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Sue Guinn Legg

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Flu-linked deaths up in region

January 21st, 2014 9:28 pm by Sue Guinn Legg

Flu-linked deaths up in region

(Associated Press)


Flu-related deaths are continuing to rise locally and at the state and national level. Locally, flu vaccine remains in good supply and available for free at health departments across the region.


Through Monday, Mountain States Health Alliance has had four flu-related deaths at its facilities this season, up from three deaths reported through Jan. 9. 


MSHA Director of Infectious Disease Prevention Janie Swift said all of those deaths have occurred at Johnson City Medical Center, where 174 patients, including those seen in the hospital’s emergency department, have tested positive for flu since Dec. 1.


While Wellmont Health System’s facilities have not reported any flu-related deaths this flu season, 218 confirmed cases have been treated at its hospitals since October.


Swift said flu infection still appears to be climbing locally. 


“Historically, in this region, you will see it peak in January or February,” she said. “People still need to be wary. The flu is circulating and the best thing you can do is go get the vaccine, if you haven’t had it already, and stay home if you are sick.” 


The Northeast Tennessee Regional Health Office, which only reports flu-related deaths among children and women who are pregnant, reported one flu death during the week ending Jan. 11, the first in the seven-county area served by the office since the flu season began in October.


 Office Public Relations Officer Beth Rader said 1.8 percent of all patients with flu-like symptoms treated at local health facilities that serve as sentinel offices for the federal Centers of Disease Control tested positive for flu during the week ending Jan. 11. Statewide, the percentage was 20.1 percent.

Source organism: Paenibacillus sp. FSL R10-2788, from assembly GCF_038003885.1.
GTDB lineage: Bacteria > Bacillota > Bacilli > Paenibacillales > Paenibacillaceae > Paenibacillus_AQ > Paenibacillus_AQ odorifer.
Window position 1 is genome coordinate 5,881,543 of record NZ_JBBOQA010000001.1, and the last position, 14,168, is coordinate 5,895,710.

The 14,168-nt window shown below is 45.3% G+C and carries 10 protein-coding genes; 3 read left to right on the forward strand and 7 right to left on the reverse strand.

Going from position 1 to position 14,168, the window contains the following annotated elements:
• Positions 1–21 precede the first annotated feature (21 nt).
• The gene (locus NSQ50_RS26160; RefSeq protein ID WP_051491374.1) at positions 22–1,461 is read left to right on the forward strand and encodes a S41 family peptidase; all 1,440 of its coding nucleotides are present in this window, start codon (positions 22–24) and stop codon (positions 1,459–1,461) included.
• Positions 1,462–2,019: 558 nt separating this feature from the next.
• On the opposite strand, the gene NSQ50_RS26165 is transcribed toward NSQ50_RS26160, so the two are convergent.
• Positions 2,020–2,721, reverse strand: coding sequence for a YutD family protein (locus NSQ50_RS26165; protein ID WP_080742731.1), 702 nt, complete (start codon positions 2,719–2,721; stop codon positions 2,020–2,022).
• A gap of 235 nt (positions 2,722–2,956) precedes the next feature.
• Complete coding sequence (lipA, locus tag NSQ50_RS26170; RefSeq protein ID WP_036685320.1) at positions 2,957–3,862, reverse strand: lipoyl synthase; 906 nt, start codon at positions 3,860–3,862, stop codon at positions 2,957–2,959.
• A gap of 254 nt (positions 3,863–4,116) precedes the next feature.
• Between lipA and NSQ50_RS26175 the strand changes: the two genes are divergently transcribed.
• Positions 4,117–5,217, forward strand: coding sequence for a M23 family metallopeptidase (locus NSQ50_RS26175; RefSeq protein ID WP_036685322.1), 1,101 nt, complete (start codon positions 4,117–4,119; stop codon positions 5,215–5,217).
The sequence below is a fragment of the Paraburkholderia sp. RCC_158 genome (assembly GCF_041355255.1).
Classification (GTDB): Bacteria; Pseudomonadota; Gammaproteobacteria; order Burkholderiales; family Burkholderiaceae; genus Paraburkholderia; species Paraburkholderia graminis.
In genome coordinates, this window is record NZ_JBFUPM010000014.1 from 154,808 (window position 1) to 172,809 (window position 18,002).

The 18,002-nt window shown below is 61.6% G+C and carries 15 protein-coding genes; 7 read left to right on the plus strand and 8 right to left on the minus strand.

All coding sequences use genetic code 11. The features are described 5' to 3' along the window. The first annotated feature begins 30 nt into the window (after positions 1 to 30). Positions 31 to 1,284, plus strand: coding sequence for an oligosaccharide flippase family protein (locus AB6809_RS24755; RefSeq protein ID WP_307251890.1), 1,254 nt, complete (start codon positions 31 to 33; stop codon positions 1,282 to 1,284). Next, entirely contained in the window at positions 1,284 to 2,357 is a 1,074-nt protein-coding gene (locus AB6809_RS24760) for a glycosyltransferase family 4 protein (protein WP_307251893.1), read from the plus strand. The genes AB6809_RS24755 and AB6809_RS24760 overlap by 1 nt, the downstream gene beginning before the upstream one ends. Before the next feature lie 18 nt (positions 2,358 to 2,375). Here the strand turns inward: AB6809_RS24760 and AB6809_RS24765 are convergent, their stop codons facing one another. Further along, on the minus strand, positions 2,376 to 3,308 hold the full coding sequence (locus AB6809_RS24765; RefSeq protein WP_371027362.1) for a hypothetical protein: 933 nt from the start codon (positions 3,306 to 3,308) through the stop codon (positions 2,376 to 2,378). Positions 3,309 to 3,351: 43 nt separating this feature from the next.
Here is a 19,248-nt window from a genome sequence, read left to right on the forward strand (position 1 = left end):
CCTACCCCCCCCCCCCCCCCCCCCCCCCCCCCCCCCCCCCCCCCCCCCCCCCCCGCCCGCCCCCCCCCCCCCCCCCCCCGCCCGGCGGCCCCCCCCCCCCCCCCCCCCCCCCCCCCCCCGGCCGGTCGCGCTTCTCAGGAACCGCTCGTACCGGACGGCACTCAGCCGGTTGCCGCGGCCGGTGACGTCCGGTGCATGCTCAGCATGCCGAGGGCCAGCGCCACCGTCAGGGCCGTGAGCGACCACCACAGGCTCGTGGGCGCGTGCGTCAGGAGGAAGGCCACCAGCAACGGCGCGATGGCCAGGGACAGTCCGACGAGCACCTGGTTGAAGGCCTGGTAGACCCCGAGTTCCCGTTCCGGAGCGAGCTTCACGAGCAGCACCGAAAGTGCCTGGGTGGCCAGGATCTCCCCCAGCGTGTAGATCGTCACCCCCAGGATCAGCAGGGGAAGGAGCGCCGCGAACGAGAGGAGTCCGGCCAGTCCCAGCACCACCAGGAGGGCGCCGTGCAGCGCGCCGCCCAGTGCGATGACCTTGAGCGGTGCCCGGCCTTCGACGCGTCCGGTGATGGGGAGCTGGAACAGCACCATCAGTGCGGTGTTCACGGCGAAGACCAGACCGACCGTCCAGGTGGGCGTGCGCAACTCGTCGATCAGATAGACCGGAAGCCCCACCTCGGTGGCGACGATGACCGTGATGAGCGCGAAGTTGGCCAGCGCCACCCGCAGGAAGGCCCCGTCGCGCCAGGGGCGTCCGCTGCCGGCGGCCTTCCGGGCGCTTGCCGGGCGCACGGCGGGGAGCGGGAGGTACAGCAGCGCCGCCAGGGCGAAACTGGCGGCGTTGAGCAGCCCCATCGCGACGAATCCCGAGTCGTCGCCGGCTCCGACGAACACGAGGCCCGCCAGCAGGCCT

The CDC’s flu tracking data shows flu is now widespread in 41 states, and eight states are reporting regional outbreaks.


The CDC said the H1N1 influenza strain that resulted in a flu pandemic in 2009 is the predominant strain of infection again this year. It poses a greater risk to children and young adults than other strains, the CDC said.


The CDC reports 20 children have died with the flu nationwide this season, including 10 during the week that ended Jan. 11. Three child deaths have been reported in Tennessee so far this season.


Rader said the vaccine remains in good supply and is available at no cost at all county health departments in the region.


The Washington County Health Department, 219 Princeton Road, will conduct a flu vaccine clinic Thursday from 8:30 a.m. until 6 p.m. Flu shots may also be obtained by appointment by calling the department at 975-2200.


The Carter County Health Department, 403 E. G St., Elizabethton, is making the vaccine available without an appointment Monday through Friday from 8-3:30 p.m.


In Unicoi County, information on how to obtain a flu vaccine may be obtained by contacting the Health Department at 101 Okolona Drive, Erwin, or by calling 743-9103.

Editor's Note: An earlier version of this article included an incorrect number for the Unicoi County Health Depatrtment.


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